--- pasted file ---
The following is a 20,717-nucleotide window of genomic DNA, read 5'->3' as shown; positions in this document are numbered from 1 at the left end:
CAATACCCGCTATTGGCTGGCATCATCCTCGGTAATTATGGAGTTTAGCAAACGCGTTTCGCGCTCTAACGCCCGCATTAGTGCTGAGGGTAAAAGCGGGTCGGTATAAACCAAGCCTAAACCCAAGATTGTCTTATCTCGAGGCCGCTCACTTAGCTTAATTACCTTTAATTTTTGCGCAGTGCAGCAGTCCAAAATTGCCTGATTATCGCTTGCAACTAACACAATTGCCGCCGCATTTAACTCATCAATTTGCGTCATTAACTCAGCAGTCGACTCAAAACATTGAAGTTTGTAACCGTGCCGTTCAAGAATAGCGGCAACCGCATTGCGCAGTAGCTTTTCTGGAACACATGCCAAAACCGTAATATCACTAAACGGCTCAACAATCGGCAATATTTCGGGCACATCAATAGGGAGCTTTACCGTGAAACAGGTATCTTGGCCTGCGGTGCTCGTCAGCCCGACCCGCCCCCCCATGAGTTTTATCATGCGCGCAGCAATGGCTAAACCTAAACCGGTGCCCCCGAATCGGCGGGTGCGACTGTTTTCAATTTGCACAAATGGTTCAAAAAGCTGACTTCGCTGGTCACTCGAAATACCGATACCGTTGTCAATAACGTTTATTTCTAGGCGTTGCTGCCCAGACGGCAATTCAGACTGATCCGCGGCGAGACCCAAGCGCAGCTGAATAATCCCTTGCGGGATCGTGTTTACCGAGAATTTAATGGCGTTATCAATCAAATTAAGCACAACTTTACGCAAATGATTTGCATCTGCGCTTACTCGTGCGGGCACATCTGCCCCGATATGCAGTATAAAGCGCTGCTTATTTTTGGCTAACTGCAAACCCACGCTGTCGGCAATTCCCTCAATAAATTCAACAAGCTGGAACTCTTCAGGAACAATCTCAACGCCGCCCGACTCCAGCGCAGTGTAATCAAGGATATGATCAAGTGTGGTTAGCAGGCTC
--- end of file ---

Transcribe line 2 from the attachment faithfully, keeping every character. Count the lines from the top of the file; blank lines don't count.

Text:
CAATACCCGCTATTGGCTGGCATCATCCTCGGTAATTATGGAGTTTAGCAAACGCGTTTCGCGCTCTAACGCCCGCATTAGTGCTGAGGGTAAAAGCGGGTCGGTATAAACCAAGCCTAAACCCAAGATTGTCTTATCTCGAGGCCGCTCACTTAGCTTAATTACCTTTAATTTTTGCGCAGTGCAGCAGTCCAAAATTGCCTGATTATCGCTTGCAACTAACACAATTGCCGCCGCATTTAACTCATCAATTTGCGTCATTAACTCAGCAGTCGACTCAAAACATTGAAGTTTGTAACCGTGCCGTTCAAGAATAGCGGCAACCGCATTGCGCAGTAGCTTTTCTGGAACACATGCCAAAACCGTAATATCACTAAACGGCTCAACAATCGGCAATATTTCGGGCACATCAATAGGGAGCTTTACCGTGAAACAGGTATCTTGGCCTGCGGTGCTCGTCAGCCCGACCCGCCCCCCCATGAGTTTTATCATGCGCGCAGCAATGGCTAAACCTAAACCGGTGCCCCCGAATCGGCGGGTGCGACTGTTTTCAATTTGCACAAATGGTTCAAAAAGCTGACTTCGCTGGTCACTCGAAATACCGATACCGTTGTCAATAACGTTTATTTCTAGGCGTTGCTGCCCAGACGGCAATTCAGACTGATCCGCGGCGAGACCCAAGCGCAGCTGAATAATCCCTTGCGGGATCGTGTTTACCGAGAATTTAATGGCGTTATCAATCAAATTAAGCACAACTTTACGCAAATGATTTGCATCTGCGCTTACTCGTGCGGGCACATCTGCCCCGATATGCAGTATAAAGCGCTGCTTATTTTTGGCTAACTGCAAACCCACGCTGTCGGCAATTCCCTCAATAAATTCAACAAGCTGGAACTCTTCAGGAACAATCTCAACGCCGCCCGACTCCAGCGCAGTGTAATCAAGGATATGATCAAGTGTGGTTAGCAGGCTC